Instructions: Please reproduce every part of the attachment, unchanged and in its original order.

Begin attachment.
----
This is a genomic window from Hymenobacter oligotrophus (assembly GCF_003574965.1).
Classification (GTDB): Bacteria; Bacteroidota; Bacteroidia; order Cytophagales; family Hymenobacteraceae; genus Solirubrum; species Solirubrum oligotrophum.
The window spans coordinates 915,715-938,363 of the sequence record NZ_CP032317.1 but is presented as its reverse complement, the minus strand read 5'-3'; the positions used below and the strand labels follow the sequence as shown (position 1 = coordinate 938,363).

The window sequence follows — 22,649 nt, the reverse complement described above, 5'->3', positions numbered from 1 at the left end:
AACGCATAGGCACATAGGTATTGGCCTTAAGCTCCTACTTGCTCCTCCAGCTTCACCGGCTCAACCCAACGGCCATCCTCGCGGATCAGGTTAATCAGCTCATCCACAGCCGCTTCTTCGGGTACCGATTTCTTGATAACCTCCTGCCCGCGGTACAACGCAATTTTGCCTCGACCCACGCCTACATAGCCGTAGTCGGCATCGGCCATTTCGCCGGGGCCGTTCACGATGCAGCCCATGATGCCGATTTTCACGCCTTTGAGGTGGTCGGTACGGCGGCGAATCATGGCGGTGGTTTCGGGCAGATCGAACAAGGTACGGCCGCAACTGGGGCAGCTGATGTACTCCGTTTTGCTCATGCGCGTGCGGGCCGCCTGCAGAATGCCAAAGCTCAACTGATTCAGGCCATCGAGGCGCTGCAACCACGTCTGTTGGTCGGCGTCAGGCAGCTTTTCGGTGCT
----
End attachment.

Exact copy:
This is a genomic window from Hymenobacter oligotrophus (assembly GCF_003574965.1).
Classification (GTDB): Bacteria; Bacteroidota; Bacteroidia; order Cytophagales; family Hymenobacteraceae; genus Solirubrum; species Solirubrum oligotrophum.
The window spans coordinates 915,715-938,363 of the sequence record NZ_CP032317.1 but is presented as its reverse complement, the minus strand read 5'-3'; the positions used below and the strand labels follow the sequence as shown (position 1 = coordinate 938,363).

The window sequence follows — 22,649 nt, the reverse complement described above, 5'->3', positions numbered from 1 at the left end:
AACGCATAGGCACATAGGTATTGGCCTTAAGCTCCTACTTGCTCCTCCAGCTTCACCGGCTCAACCCAACGGCCATCCTCGCGGATCAGGTTAATCAGCTCATCCACAGCCGCTTCTTCGGGTACCGATTTCTTGATAACCTCCTGCCCGCGGTACAACGCAATTTTGCCTCGACCCACGCCTACATAGCCGTAGTCGGCATCGGCCATTTCGCCGGGGCCGTTCACGATGCAGCCCATGATGCCGATTTTCACGCCTTTGAGGTGGTCGGTACGGCGGCGAATCATGGCGGTGGTTTCGGGCAGATCGAACAAGGTACGGCCGCAACTGGGGCAGCTGATGTACTCCGTTTTGCTCATGCGCGTGCGGGCCGCCTGCAGAATGCCAAAGCTCAACTGATTCAGGCCATCGAGGCGCTGCAACCACGTCTGTTGGTCGGCGTCAGGCAGCTTTTCGGTGCT